Discretion should not be limited to certain crimes, said Kevin Ring, president of FAMM (Families Against Mandatory Minimums). Ring said opposition to some but not all mandatory minimums comes down to people thinking, “I still want mandatories for this class of people that I think we need to be scared of or that I don’t have sympathy for.”
Oregon lawmakers proposed four separate bills that would reform Measure 11, a ballot initiative approved in the 1990s that requires mandatory minimum sentences for a number of offenses classified as violent, including robbery, rape, assault, and arson. Only one bill, Senate Bill 401, is still being considered. SB 401 eliminates mandatory minimum sentences for most Measure 11 offenses. For it to advance to the governor, at least two-thirds of each chamber must pass the bill.
However, because of Oregon law, sentencing reforms cannot be applied retroactively, explained Bobbin Singh, founding executive director of the Oregon Justice Resource Center, which is supporting SB 401. As of March 1, almost half of Oregon’s more than 12,000 prisoners were serving a Measure 11 sentence.
In addition to the bill’s potential impact, reducing the prison population, depends in part on prosecutors and judges, said Singh. Prosecutors will need to show restraint when making charging decisions and judges will need to depart from presumptive sentencing guidelines, he said.
“Optimistically, yes, it should reduce the prison population,” said Singh. “But it’s also completely dependent on the practitioners themselves.”
Before this year, repeal was considered nearly impossible, according to Singh. But the protests last year after George Floyd’s killing in Minneapolis changed that, he said. As of March 1, Black people make up about 10 percent of Oregon’s prison population that is serving a Measure 11 offense, but Black residents accounted for just over 2 percent of the state’s estimated population in 2019.
“Up until recently even bringing up the idea of Measure 11 repeal, it was the third rail. It was too big, too bold,” he said. “What’s happened around the racial justice conversation in the past year, that’s really created, and I think opened up, space for [a] Measure 11 repeal conversation.”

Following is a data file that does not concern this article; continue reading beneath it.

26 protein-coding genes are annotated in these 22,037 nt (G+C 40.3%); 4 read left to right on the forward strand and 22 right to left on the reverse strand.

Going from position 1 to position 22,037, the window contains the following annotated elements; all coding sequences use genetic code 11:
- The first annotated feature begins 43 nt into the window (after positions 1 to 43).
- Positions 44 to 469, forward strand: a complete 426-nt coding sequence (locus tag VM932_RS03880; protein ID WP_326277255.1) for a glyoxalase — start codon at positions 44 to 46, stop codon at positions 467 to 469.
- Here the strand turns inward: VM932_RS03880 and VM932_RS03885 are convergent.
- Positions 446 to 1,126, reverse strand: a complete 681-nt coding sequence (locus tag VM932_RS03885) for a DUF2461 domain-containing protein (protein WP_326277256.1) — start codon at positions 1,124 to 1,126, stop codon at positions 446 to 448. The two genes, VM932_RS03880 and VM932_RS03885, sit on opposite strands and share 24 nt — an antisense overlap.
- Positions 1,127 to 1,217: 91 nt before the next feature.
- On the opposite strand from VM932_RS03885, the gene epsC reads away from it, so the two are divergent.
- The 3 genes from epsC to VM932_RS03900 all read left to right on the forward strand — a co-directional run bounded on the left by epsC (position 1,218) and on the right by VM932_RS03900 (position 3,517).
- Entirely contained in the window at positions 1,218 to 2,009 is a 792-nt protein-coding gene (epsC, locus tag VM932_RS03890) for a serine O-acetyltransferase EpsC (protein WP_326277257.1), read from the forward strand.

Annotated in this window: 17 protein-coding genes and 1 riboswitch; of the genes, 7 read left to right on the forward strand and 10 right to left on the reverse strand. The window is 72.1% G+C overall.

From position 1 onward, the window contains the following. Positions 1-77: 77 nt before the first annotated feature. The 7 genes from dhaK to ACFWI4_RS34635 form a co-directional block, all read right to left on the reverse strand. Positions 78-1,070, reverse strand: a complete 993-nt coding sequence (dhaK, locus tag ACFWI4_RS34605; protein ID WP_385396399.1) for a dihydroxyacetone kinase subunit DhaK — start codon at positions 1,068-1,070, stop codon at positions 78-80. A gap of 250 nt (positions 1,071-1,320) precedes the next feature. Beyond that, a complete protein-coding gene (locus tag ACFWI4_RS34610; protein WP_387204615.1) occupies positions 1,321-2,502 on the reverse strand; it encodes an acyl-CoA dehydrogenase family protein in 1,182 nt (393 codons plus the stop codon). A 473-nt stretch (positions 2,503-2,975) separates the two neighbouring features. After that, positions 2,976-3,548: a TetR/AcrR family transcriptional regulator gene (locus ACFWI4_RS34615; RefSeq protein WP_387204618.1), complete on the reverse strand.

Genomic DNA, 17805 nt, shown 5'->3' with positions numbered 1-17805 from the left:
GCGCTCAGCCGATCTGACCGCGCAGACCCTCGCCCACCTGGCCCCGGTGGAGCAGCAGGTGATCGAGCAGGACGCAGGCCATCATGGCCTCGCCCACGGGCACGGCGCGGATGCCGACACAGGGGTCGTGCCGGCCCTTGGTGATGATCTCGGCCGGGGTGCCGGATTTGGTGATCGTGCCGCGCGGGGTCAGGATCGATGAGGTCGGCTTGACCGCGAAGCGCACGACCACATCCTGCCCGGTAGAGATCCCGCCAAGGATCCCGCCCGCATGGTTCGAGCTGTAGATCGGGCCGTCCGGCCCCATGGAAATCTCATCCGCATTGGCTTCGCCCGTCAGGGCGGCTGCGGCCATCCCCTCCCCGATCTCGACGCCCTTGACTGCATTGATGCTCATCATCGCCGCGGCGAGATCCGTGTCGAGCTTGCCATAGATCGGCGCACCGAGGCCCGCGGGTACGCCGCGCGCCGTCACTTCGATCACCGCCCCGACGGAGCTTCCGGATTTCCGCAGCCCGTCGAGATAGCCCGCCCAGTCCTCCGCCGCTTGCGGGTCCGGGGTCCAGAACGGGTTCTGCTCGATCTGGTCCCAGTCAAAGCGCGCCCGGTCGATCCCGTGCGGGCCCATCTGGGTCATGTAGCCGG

The Oregon District Attorneys Association opposes repeal, claiming that Measure 11 has not had a disproportionate effect on Black residents. In a report by the association, it cites a 2019 study by the Vera Institute of Justice that found that since the measure took effect, the white incarceration rate has increased while the Black incarceration rate has decreased.
“Measure 11 addresses conduct not color,” reads the association’s report on Measure 11. “While racial and ethnic disparities exist in the justice system and require attention, multiple independent studies demonstrate that Measure 11 has not contributed to racial and ethnic disparities in the prison population.”
But a report released last month by the state’s Criminal Justice Commission shows that between 2013 and 2018, a Black male in Oregon was more than four times likelier than a white male to be indicted for a Measure 11 offense. Black women were more than three times more likely than white women to be indicted for a Measure 11 offense.
Severe racial disparities around mandatory minimums persist in Virginia as well, where lawmakers this year considered, but ultimately did not pass, an effort to eliminate all mandatory minimum sentences.
As of June 30, 2019, 41 percent of Black prisoners were serving one or more mandatory minimum sentences, compared with 26 percent of white prisoners, according to a Virginia State Crime Commission report released in January. The commission recommended that the legislature eliminate all mandatory minimums. Virginia has more than 200 offenses that are subject to mandatory minimums.
“Thinking as a trial attorney how many people … I’m going to have this year charged with mandatory minimums who are either going to have to serve those sentences or going to be coerced into taking some kind of plea deal,” said Brad Haywood, the executive director of Justice Forward Virginia and the chief public defender for Arlington County and the City of Falls Church. “That’s going to be thousands of people in Virginia. … Mandatory minimums are going to affect their lives and they’re going to result in them serving unjust sentences.”
In February, Virginia’s Senate passed legislation to repeal all mandatory minimums. The House voted to eliminate mandatory minimum sentences only for certain nonviolent offenses. Ultimately, the two chambers couldn’t reconcile the differing versions.
But with momentum building to repeal mandatory minimums, the bill’s supporters say they plan to try again next session.
“We need to get rid of mandatory minimums,” said Jennifer McClellan, a state senator and gubernatorial candidate who supported the Senate bill. “It takes away the discretion for judges and juries to look at the circumstances of a particular case to figure out what is just and what punishment is proportionate.”